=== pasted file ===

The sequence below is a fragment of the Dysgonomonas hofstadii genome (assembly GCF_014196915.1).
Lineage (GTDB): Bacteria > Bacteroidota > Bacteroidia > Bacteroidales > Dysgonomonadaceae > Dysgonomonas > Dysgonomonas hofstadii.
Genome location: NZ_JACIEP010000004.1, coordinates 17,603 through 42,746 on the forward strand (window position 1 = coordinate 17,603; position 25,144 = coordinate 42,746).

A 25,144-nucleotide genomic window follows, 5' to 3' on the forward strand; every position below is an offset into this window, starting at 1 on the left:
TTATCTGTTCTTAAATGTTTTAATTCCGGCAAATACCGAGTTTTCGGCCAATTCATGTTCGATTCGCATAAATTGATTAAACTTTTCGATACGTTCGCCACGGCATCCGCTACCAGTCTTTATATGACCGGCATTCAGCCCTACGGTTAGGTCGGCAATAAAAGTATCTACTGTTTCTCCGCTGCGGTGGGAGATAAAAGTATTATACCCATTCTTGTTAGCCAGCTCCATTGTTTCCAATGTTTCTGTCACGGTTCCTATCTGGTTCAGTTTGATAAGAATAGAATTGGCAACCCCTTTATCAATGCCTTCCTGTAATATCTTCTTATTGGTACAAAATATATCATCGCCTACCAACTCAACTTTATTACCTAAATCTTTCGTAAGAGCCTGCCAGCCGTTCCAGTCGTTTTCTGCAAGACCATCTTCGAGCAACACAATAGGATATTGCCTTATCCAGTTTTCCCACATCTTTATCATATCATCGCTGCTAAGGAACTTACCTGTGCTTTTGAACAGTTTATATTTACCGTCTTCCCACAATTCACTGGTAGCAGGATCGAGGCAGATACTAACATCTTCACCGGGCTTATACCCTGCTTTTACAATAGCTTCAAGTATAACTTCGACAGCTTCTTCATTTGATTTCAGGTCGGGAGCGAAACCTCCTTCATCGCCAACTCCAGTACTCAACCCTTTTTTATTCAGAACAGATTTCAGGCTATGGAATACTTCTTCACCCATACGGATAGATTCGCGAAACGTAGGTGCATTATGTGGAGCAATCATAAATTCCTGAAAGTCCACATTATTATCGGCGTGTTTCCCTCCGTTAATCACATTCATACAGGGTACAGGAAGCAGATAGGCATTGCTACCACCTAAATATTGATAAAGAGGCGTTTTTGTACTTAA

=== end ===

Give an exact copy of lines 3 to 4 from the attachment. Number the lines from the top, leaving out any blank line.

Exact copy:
Genome location: NZ_JACIEP010000004.1, coordinates 17,603 through 42,746 on the forward strand (window position 1 = coordinate 17,603; position 25,144 = coordinate 42,746).

A 25,144-nucleotide genomic window follows, 5' to 3' on the forward strand; every position below is an offset into this window, starting at 1 on the left: